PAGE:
Published on April 29th, 2011 | by Yellow Magpie0
The Extraordinary Adventures Of Adele Blanc-Sec Film Review
Director: Luc Besson.
Cast: Louise Bourgoin, Nicolas Giraud, and Gilles Lellouche.
The Extraordinary Adventures Of Adele Blanc-Sec brings fantasy and story-telling back to the cinema.
It is 1917 and something very unusual is happening in Paris. A pterodactyl has being brought back to life and is terrorising the streets. Eventually the police find out and there is a full-scale hunt to kill the reptile.
Adele is a fun and frolicking romp. A bright and breezy film with a smart and sexy leading lady and a good supporting cast.
The story centres on Adele, an adventure novelist, who is determined to find a cure for her sister who following an accident is left in a state of paralysis. Adele travels to Egypt in order to bring the mummified remains of a doctor back to Paris.
She believes the mummified doctor will have a cure to enable her sister recover. However, she first has get the mummy to a scientist who has found a an esoteric means of bringing things back to life.
‘An exciting actress, she is owns the screen and adds greatly to the enjoyment of this film.’
While in Egypt Adele has some hair raising adventures and for a moment the viewer might well believe they are watching an episode of Indiana Jones.
However, feisty Adele soon has all her enemies thwarted and she is on her way back to Paris with her dead treasure.
Adele played by Louise Bourgoin is strong-willed, intelligent and determined to have her own way. Bourgoin is ideally cast and makes every scene interesting to watch. She also manages to instil vulnerability into her heroine with minimal effort. An exciting actress, she is owns the screen and adds greatly to the enjoyment of this film.
While the Adele Blanc Sec is a visual treat it does have problems – mainly those of originality. A testament that the pastiche is alive and well, it borrows heavily from the internationally acclaimed Amelie as well as the popular Indiana Jones franchise. The wordy narration at the beginning of Adele Blanc-Sec is almost identical in content and delivery to Amelie.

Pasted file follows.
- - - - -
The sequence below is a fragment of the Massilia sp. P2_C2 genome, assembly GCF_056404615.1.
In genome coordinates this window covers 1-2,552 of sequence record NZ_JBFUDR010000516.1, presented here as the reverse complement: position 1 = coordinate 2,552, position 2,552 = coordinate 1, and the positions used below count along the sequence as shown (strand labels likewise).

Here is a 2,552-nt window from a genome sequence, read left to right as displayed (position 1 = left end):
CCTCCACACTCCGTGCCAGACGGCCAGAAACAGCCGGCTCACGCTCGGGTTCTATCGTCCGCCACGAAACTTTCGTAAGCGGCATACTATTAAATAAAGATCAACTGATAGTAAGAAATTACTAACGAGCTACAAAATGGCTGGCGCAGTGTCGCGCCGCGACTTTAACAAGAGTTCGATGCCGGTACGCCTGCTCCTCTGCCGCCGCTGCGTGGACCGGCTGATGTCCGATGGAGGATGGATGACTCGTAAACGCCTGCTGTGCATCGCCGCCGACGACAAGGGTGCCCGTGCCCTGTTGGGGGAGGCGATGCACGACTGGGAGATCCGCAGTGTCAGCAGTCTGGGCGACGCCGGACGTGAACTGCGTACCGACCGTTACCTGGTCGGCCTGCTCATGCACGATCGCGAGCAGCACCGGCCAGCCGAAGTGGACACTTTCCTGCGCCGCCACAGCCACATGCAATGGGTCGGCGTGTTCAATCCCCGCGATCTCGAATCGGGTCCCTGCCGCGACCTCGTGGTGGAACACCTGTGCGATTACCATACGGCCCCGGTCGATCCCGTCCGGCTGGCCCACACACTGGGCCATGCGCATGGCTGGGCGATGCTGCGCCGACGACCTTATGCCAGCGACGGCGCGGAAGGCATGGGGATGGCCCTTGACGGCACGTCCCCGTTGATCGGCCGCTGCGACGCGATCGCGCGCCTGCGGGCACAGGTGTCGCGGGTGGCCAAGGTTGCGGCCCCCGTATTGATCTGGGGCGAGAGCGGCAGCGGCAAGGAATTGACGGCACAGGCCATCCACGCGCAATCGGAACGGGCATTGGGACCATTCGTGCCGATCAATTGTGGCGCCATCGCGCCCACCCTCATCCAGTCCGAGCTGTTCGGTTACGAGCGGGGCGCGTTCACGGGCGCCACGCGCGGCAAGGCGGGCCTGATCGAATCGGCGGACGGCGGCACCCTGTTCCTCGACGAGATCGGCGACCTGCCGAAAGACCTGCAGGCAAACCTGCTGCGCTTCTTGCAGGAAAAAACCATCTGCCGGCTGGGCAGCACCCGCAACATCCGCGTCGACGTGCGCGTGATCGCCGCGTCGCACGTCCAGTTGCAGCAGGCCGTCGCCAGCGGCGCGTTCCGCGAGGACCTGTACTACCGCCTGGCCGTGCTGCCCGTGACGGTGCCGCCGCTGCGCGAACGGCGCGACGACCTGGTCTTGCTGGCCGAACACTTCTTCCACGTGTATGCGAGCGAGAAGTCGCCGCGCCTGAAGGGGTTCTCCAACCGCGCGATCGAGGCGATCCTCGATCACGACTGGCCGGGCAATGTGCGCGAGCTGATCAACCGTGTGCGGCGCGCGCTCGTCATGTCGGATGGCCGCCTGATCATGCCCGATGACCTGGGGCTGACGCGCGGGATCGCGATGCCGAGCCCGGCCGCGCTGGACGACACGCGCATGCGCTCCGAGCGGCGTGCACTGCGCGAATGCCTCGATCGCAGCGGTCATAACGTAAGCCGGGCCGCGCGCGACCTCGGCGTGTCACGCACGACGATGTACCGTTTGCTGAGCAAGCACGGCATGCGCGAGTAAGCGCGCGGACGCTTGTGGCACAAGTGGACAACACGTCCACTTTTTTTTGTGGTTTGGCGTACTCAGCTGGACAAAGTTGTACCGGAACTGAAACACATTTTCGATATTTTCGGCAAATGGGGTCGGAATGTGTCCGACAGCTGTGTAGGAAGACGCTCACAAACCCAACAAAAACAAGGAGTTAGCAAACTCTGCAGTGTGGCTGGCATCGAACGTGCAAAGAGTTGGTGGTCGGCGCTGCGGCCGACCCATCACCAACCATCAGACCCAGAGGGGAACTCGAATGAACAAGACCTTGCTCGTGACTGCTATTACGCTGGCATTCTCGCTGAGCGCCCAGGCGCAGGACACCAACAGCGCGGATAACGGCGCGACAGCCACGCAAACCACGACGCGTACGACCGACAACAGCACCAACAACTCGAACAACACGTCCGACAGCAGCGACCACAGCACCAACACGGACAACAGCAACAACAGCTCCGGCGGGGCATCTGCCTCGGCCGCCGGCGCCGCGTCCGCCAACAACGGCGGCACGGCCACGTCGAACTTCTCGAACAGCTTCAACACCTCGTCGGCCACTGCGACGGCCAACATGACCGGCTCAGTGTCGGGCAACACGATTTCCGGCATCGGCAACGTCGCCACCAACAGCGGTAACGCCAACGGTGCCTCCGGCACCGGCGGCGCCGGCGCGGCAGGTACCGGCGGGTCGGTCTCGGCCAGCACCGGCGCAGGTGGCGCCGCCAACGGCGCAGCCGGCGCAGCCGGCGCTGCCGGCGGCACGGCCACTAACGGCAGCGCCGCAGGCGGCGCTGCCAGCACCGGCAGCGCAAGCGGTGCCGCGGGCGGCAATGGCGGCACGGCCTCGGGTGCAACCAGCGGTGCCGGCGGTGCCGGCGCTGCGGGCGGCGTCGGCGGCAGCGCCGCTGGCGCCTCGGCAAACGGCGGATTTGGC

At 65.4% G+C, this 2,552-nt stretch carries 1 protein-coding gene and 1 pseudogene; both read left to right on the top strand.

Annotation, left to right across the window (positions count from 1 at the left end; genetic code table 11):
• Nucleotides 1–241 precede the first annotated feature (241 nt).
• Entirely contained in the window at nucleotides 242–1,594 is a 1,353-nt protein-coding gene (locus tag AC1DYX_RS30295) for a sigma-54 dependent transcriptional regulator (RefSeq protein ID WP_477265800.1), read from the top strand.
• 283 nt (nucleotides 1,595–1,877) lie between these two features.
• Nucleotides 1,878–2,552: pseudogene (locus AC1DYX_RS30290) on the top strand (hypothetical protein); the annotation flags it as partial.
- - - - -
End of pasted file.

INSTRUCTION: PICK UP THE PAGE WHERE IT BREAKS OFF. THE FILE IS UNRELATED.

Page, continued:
‘when it occasionally strays away from this track and takes a less than unique stance, it suffers badly.’
While this criticism shouldn’t be taken to heart – it is part of a worrying trend in which originality is coming secondary to self-knowing references. This is also typified by Adele Blanc-Sec’s knowing nods to France’s future. While this does bring wry chuckles the first time – by the second time and third time it starts to grate.
When the film stays on its quirky original path – it flows and is marvellously entertaining. However, when it occasionally strays away from this track and takes a less than unique stance, it suffers badly.
‘The incompetence of these two male groups provides some great comic moments.’
One of the most enjoyable aspects of Adele Blanc-Sec is the manner in which it pokes fun at the male authority figures. This is particularly true of the politicians and the police. The incompetence of these two male groups provides some great comic moments. With the star being the award-laden, but idiotic, Inspecteur Albert Caponi who seems more interested in food than solving the case of the murderous pterodactyl.
An entertaining fantasy, The Extraordinary Adventures Of Adele Blanc-Sec is well worth watching.